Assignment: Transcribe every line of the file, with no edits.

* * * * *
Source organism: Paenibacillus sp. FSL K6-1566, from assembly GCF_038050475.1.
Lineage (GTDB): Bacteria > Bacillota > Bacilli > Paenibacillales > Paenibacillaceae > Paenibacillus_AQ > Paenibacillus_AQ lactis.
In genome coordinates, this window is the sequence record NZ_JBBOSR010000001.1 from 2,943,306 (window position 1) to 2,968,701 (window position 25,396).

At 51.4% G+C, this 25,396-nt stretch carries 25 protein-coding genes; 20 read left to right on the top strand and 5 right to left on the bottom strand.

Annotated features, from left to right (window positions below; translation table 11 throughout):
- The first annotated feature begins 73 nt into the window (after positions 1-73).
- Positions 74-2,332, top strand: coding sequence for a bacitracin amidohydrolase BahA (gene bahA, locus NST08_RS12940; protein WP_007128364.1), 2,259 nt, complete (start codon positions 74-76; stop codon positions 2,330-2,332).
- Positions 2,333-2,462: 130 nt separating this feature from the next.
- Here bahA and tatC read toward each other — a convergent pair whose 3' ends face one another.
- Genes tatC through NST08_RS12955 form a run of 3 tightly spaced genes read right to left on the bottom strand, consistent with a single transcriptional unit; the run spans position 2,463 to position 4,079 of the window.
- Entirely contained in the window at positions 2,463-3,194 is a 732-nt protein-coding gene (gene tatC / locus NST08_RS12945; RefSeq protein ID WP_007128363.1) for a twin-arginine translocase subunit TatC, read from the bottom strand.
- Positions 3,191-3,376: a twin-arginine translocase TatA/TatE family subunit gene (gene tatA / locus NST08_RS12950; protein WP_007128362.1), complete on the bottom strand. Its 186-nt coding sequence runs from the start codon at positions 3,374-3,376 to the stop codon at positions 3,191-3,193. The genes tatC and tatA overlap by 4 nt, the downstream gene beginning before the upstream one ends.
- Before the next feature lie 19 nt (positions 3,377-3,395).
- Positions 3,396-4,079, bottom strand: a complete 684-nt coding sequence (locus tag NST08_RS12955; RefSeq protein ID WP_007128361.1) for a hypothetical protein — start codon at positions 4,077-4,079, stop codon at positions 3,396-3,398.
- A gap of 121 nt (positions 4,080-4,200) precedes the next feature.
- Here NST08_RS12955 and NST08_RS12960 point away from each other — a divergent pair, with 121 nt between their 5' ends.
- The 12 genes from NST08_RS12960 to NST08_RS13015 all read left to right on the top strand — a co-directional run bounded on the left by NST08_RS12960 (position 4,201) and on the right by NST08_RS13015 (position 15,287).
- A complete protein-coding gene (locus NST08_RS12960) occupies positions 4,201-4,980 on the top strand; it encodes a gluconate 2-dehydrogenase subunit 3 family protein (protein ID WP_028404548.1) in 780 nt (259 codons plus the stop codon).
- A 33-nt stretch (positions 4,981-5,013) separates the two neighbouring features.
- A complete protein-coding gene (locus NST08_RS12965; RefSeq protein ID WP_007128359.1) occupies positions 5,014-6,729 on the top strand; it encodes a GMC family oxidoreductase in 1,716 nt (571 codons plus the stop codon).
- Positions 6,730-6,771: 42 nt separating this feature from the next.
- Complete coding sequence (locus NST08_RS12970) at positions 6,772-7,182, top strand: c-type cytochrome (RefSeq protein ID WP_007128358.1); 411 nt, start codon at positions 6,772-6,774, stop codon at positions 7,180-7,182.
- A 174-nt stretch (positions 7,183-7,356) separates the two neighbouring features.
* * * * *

Source organism: Paenibacillus sp. FSL K6-1566, from assembly GCF_038050475.1.
Lineage (GTDB): Bacteria > Bacillota > Bacilli > Paenibacillales > Paenibacillaceae > Paenibacillus_AQ > Paenibacillus_AQ lactis.
In genome coordinates, this window is the sequence record NZ_JBBOSR010000001.1 from 2,943,306 (window position 1) to 2,968,701 (window position 25,396).

At 51.4% G+C, this 25,396-nt stretch carries 25 protein-coding genes; 20 read left to right on the top strand and 5 right to left on the bottom strand.

Annotated features, from left to right (window positions below; translation table 11 throughout):
- The first annotated feature begins 73 nt into the window (after positions 1-73).
- Positions 74-2,332, top strand: coding sequence for a bacitracin amidohydrolase BahA (gene bahA, locus NST08_RS12940; protein WP_007128364.1), 2,259 nt, complete (start codon positions 74-76; stop codon positions 2,330-2,332).
- Positions 2,333-2,462: 130 nt separating this feature from the next.
- Here bahA and tatC read toward each other — a convergent pair whose 3' ends face one another.
- Genes tatC through NST08_RS12955 form a run of 3 tightly spaced genes read right to left on the bottom strand, consistent with a single transcriptional unit; the run spans position 2,463 to position 4,079 of the window.
- Entirely contained in the window at positions 2,463-3,194 is a 732-nt protein-coding gene (gene tatC / locus NST08_RS12945; RefSeq protein ID WP_007128363.1) for a twin-arginine translocase subunit TatC, read from the bottom strand.
- Positions 3,191-3,376: a twin-arginine translocase TatA/TatE family subunit gene (gene tatA / locus NST08_RS12950; protein WP_007128362.1), complete on the bottom strand. Its 186-nt coding sequence runs from the start codon at positions 3,374-3,376 to the stop codon at positions 3,191-3,193. The genes tatC and tatA overlap by 4 nt, the downstream gene beginning before the upstream one ends.
- Before the next feature lie 19 nt (positions 3,377-3,395).
- Positions 3,396-4,079, bottom strand: a complete 684-nt coding sequence (locus tag NST08_RS12955; RefSeq protein ID WP_007128361.1) for a hypothetical protein — start codon at positions 4,077-4,079, stop codon at positions 3,396-3,398.
- A gap of 121 nt (positions 4,080-4,200) precedes the next feature.
- Here NST08_RS12955 and NST08_RS12960 point away from each other — a divergent pair, with 121 nt between their 5' ends.
- The 12 genes from NST08_RS12960 to NST08_RS13015 all read left to right on the top strand — a co-directional run bounded on the left by NST08_RS12960 (position 4,201) and on the right by NST08_RS13015 (position 15,287).
- A complete protein-coding gene (locus NST08_RS12960) occupies positions 4,201-4,980 on the top strand; it encodes a gluconate 2-dehydrogenase subunit 3 family protein (protein ID WP_028404548.1) in 780 nt (259 codons plus the stop codon).
- A 33-nt stretch (positions 4,981-5,013) separates the two neighbouring features.
- A complete protein-coding gene (locus NST08_RS12965; RefSeq protein ID WP_007128359.1) occupies positions 5,014-6,729 on the top strand; it encodes a GMC family oxidoreductase in 1,716 nt (571 codons plus the stop codon).
- Positions 6,730-6,771: 42 nt separating this feature from the next.
- Complete coding sequence (locus NST08_RS12970) at positions 6,772-7,182, top strand: c-type cytochrome (RefSeq protein ID WP_007128358.1); 411 nt, start codon at positions 6,772-6,774, stop codon at positions 7,180-7,182.
- A 174-nt stretch (positions 7,183-7,356) separates the two neighbouring features.